ondon’s Gatwick Airport has signed a framework contract with Stanley Robotics that will see it become the first UK airport to trial robots to valet park passengers’ cars. The trial will run from the second half of 2019 to early 2020 and passengers will simply leave their car in a well-lit, spacious ‘parking station’ close to the South Terminal entrance and – without handing over keys – the driverless robot will gently lift up the car and store it in a secure car park. The system will also be connected to real-time flight information so the robot simply returns the vehicle to the parking station. The user then receives an SMS that the vehicle is ready and waiting for their arrival. Gatwick’s chief commercial officer, Guy Stephenson, enthuses: “The valet parking robots could revolutionise parking at Gatwick and may also become common-place at airports and other businesses across the world. “The new service will be a convenient, personalised experience that will save passengers time, while also reducing vehicle emissions. “With the potential to significantly increase car park capacity, this new automated system could also help the airport meet the increasing demand for air travel with only limited changes to our existing infrastructure.” Stéphane Evanno, COO of Stanley Robotics, says: “We are proud to be leading this innovation with Gatwick Airport, whose excellence in operations is recognised globally. “The UK is of strategic importance to Stanley Robotics; the market provides exciting potential for our product. Thanks to this first partnership, we have established an office and team in the country to further this agenda. “We are now working with Gatwick to offer visitors a world class experience. We aim to completely reinvent the parking experience and create a seamless customer journey. “In addition, we will be maximising the efficient use of land for Gatwick and bringing them a sustainable solution, allowing us to envisage long-term collaboration.”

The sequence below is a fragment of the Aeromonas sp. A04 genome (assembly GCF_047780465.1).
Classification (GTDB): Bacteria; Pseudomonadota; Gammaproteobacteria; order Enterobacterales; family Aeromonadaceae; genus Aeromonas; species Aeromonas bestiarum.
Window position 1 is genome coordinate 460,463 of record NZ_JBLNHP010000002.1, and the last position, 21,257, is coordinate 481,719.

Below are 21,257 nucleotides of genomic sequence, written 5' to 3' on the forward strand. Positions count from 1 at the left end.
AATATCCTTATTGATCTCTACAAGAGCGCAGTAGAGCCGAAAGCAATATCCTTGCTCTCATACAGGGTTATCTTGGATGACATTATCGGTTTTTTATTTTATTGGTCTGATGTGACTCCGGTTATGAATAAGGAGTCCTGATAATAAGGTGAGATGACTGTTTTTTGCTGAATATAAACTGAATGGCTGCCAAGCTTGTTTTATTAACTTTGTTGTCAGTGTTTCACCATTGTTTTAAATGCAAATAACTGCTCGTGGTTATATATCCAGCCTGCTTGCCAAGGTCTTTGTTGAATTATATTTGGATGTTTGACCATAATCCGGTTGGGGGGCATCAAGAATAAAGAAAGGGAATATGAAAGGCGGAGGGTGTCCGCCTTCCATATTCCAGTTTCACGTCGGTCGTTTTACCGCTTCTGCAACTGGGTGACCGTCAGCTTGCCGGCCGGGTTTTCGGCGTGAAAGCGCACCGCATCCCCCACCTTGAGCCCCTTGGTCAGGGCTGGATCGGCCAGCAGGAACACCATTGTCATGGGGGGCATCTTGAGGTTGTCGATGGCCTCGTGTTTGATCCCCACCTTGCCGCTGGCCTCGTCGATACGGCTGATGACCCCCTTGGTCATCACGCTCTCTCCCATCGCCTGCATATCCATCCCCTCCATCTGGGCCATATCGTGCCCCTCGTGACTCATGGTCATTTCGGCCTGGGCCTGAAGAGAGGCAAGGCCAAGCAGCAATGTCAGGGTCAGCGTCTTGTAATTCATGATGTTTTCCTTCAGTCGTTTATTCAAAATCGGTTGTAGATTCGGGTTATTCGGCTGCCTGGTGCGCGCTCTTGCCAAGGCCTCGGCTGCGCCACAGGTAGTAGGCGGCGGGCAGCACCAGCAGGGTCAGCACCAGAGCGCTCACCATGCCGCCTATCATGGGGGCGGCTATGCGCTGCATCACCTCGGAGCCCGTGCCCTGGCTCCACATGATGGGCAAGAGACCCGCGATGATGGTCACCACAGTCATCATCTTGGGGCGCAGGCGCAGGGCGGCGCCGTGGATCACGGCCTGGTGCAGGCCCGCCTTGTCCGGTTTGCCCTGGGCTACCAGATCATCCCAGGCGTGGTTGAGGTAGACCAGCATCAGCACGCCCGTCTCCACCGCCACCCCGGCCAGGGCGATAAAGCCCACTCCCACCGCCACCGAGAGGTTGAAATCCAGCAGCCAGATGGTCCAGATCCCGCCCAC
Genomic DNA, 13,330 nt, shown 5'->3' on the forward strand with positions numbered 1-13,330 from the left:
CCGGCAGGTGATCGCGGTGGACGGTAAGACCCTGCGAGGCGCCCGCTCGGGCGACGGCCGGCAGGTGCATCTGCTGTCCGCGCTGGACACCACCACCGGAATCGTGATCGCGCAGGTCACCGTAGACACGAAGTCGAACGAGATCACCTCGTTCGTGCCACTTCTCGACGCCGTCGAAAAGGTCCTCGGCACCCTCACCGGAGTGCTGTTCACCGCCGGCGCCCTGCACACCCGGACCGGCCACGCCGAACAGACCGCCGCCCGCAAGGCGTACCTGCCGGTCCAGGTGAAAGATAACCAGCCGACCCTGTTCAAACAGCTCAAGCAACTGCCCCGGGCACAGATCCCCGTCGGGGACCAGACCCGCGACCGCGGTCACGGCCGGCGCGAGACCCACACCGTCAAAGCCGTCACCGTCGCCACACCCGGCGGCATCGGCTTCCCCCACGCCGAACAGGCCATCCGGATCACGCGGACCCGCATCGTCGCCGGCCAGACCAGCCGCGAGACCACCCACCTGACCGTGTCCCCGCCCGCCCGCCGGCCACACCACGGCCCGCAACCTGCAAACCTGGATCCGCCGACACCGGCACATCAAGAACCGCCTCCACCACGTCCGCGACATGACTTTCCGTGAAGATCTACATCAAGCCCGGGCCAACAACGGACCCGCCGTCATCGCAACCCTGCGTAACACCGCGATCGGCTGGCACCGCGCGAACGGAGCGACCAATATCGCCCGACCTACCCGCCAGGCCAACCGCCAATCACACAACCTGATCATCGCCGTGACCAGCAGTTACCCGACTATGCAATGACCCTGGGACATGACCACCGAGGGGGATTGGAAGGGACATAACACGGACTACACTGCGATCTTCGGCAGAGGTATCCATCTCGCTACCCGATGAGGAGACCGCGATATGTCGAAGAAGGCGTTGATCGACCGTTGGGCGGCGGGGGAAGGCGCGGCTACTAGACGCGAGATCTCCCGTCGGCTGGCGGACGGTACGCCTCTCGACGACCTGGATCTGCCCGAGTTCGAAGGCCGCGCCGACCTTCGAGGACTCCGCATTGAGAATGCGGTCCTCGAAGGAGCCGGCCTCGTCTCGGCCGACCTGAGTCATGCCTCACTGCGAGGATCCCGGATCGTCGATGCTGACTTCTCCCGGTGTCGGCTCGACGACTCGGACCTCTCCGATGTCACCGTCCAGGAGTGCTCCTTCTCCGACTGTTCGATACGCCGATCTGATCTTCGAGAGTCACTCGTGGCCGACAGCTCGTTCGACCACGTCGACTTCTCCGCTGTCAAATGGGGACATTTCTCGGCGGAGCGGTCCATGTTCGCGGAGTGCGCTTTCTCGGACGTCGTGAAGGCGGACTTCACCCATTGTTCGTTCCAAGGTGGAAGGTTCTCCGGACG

Assisting San Antonio In the US, Park Assist’s M4 Parking Guidance System (PGS) is to be installed in the Long Term Garage at San Antonio International Airport, which spans five levels and contains more than 5,400 parking spaces.